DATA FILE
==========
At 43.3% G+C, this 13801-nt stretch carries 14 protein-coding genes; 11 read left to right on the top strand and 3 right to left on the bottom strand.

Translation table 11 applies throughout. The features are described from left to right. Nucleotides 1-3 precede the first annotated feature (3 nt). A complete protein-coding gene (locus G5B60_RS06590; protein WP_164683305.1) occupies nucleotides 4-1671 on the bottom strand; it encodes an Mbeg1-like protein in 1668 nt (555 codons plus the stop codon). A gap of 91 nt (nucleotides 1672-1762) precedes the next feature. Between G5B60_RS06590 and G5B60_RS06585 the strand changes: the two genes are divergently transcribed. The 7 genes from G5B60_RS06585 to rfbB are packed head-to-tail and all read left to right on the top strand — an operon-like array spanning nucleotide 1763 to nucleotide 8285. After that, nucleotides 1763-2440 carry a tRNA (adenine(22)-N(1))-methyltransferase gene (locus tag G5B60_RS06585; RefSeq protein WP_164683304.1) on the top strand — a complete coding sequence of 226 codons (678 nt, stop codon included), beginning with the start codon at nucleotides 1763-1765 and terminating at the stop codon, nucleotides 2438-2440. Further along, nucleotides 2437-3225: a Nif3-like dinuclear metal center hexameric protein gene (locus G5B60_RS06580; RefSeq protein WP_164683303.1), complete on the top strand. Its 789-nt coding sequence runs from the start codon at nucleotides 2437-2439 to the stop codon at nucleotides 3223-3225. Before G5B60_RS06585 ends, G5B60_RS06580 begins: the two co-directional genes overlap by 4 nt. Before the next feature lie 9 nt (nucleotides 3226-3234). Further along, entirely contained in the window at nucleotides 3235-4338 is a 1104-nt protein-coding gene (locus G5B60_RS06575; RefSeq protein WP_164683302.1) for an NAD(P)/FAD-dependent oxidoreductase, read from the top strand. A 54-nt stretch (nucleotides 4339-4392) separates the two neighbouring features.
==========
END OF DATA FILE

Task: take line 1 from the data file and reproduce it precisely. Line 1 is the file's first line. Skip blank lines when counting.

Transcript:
At 43.3% G+C, this 13801-nt stretch carries 14 protein-coding genes; 11 read left to right on the top strand and 3 right to left on the bottom strand.